Tuesday Tussle: Part 2, Keegan Is Wrong, We Need a New Memorial Drive
|Look at this "gaping wound" of a highway|
- the Partnership for Downtown St. Louis
- the Post-Dispatch Editorial Board
- the City to River organization
- the National Park Service
- business folk of all kinds
- bloggers Steve Patterson and Michael Allen
You rightly point out that, whiners be damned, it's not really that tough to walk to and from the Arch. You stroll across a bridge over 1-70's depressed lanes, or you scurry underneath the elevated lanes. Done. Hooray!
But physical access isn't really the problem. Third-grade field trips traverse the corridor all the time and suffer no casualties (well, not yet). What everybody hates is the gloomy psychological obstacle of a major interstate looming between us and our monument along the Mississippi.
Sure, it's just perception, but in urban economics, perception matters, big-time. (Here's a document detailing all the good and very real stuff that happened once Portland, San Francisco, Boston, Milwaukee and other metropolises cleared hulking freeways from their centers).
I know what you're going to say, Keegan. This is all gonna cost lotsa taxpayer $$$ and create traffic havoc. The City to River group estimates - conservatively - that replacing the elevated and depressed lanes with a flat-ish new Memorial Drive would cost $70 million.
But compare that to the $524 million we dropped on the new Highway 40. We all survived that inconvenience for a couple years. We can handle this.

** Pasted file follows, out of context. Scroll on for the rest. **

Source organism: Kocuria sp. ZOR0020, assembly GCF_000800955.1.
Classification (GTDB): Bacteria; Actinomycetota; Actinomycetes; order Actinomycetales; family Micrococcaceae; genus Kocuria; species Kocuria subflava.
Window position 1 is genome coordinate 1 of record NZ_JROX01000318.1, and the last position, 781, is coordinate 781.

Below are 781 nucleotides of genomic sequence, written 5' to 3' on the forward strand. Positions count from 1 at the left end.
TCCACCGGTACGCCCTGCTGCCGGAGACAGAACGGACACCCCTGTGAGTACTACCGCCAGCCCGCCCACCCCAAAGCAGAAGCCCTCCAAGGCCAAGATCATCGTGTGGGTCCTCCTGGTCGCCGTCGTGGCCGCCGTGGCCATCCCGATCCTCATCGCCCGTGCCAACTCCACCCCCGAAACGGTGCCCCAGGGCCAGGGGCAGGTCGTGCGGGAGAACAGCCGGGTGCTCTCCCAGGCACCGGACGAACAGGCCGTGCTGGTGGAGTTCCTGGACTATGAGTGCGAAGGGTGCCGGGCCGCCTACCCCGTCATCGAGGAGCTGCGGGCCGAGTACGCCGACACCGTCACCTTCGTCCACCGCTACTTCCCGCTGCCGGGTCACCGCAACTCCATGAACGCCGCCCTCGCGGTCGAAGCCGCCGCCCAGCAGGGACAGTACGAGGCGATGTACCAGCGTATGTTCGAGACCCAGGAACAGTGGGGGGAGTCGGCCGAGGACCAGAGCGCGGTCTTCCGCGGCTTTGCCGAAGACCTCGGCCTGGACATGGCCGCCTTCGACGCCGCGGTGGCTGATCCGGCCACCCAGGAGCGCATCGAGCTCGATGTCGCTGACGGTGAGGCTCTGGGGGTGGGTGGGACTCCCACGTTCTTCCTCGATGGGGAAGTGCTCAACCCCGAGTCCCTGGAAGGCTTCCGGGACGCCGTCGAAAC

In fact, we might even make a little skrill on the deal. See, the new Mississippi River Bridge - construction of which is already underway - is going to allow cars and trucks cruising across America's heartland on I-70 to bypass St. Louis entirely to our north. That means less traffic pouring into downtown.
And that means we could create a sleek new Memorial Drive that would likely free up some space for new buildings. To get a visual idea of what I'm talking about, look at the image below cribbed from the City to River presentation.
|Now THIS is a downtown, people.|
And right now is the perfect opportunity: between the new bridge construction and renovation of the Arch grounds, the whole area's gonna be torn up anyway.
Lastly, my dear Keegan, I don't want to get too poetic on you, but for the early generations, the mighty river was their lifeblood, their major highway, a big part of their identity. The Arch too, since the 1960s, has come to stand for our city.
But if you're one of the tens of thousands streaming in daily to work, watch the Cardinals, or wet your whistle on Washington Avenue, how often do you make it all the way up to the riverfront? Do you feel beckoned by that smelly, noisy interstate standing in your path? Do you know what's lurking in the shadows when you try to cross under it?
The crossing should be smoother. More inviting. Less visually and emotionally obstructive. The things on the other side of that busy thoroughfare do represent, at some level, who we are as a citizenry.
DISCLAIMER: The views expressed herein should be construed only as argument for the sake of argument, and not as the personal opinions of the authors. In fact, the authors' positions in "Tuesday Tussle" are decided by coin toss.